Friday, 26 December 2014

ANARCHY—The Absence of Equilibrium

When riots sweep the streets of New York, Los Angeles some other large US cites, or even the streets of London, UK, we can assign them to unfortunate consequences of imperialistic policies. But when disgruntled masses rampage through the serene avenues of Zurich, Switzerland, throwing Molotov cocktails at police-cars and shop-fronts, it is time to take the problem of anarchists seriously
Imagine, streets of a nation known for its pacifistic, almost phlegmatic attitudes towards pugilistic tendencies of other nations, filled with acrid smoke of masses venting their spleen.

Regrettably we, all of us, are responsible for driving the youth to take desperate measures. It is not that they wish to destroy other people’s goods, but rather, it seems, that they want to restore balance.
“If we have little or nothing” they seem to ask, “why should others have millions, not to mention billions? It doesn’t seem fair.”
It isn’t.
The factors that contribute to the onset of anarchy are patently obvious. When great many have very little and very-few have a great deal, the foundations are laid for the collapse of the system that created the system. All empires fell for this reason alone. The balance was upset. Some call it corruption, greed, or decadence, but in essence it is the pernicious amnesia that sweeps humanity. We forgot that as humanity—we are all One; that humanity is not a disjointed agglomeration of selfish individuals, but a diversity of talents best suited to the discovery and manifestation of higher aims, higher aspirations. As a boy, I belonged to a church that espoused patron saints. My patron is Stanislaus Kostka. His motto was “Ad majora natus sum.”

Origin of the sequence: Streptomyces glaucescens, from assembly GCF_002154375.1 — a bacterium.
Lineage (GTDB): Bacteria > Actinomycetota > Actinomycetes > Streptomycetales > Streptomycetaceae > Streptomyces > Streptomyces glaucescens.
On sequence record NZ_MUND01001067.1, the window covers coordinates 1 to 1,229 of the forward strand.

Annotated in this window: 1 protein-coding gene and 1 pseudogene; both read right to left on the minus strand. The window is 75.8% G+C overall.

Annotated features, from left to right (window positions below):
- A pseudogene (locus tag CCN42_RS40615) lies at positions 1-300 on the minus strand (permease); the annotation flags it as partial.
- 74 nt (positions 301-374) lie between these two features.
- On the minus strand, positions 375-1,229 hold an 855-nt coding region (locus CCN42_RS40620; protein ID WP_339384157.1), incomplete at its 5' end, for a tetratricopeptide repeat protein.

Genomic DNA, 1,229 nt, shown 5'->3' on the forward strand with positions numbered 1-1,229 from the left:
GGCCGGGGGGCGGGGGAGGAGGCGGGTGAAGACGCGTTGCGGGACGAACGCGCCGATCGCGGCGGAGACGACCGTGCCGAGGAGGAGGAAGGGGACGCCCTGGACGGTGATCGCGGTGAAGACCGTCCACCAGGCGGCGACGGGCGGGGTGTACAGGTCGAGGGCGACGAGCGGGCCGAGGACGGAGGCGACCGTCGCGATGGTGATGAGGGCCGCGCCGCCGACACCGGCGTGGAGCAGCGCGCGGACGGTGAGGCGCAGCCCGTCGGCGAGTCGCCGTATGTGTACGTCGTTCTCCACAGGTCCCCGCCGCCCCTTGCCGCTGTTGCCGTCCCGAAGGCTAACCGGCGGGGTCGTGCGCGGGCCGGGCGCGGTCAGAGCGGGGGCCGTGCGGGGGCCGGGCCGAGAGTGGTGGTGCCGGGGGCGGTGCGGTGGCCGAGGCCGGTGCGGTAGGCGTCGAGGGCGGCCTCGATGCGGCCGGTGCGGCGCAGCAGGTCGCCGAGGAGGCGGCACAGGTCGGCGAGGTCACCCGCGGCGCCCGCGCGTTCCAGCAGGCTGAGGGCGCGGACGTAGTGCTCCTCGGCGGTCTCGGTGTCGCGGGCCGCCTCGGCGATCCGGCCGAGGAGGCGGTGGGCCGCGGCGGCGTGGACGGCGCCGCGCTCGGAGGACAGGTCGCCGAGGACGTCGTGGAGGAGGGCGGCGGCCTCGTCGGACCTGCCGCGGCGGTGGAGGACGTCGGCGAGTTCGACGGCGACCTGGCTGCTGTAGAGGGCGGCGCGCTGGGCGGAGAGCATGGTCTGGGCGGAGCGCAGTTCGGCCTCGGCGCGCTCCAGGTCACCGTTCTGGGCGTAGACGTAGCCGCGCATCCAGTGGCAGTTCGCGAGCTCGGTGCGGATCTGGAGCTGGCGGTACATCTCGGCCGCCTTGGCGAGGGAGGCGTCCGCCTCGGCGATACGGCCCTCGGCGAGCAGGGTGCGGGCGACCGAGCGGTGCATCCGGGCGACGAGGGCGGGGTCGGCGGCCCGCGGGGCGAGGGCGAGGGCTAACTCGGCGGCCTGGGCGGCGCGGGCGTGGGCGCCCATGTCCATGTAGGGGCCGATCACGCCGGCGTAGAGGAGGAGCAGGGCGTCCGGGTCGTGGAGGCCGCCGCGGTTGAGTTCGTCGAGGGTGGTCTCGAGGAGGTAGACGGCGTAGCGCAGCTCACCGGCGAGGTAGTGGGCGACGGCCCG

While I’ve long given up the regiments of organized religion, St. Stanislas Kostka’s dictum remained with me.
“I am born for greater things.”
Not greater in worldly possessions. Not in becoming richer or more famous than my neighbours. Greater Things refer to non-material wealth that has been swept under the carpet of the global amnesia. It refers to the intangible, indestructible, immortal aspects of our nature. Yours and mine. We all have the potential for becoming immortal. All of us.
The time for change is NOW.

These sentiments prompted me to write the Aquarius Trilogy. Book One, “Wall—Love, Sex, and Immortality”, examines the world as it is, wherein physical wealth rules supreme. In Book Two, the “Pluto Effect”, changes begin to take place, which are designed to cleanse our consciousness, to cleanse the erroneous concepts, which over the ages conditioned our view of reality. Finally, in Book Three, “Olympus—of God and Men”, I describe the means by which we can recapture our divine heritage—means by which we can reaffirm our immortality.
“Read the books carefully,” my friend said, “they are only novels, but they might save your life.”
I strongly suspect that my friend wasn’t talking about the stranger’s life here and now.
You be the judge.  

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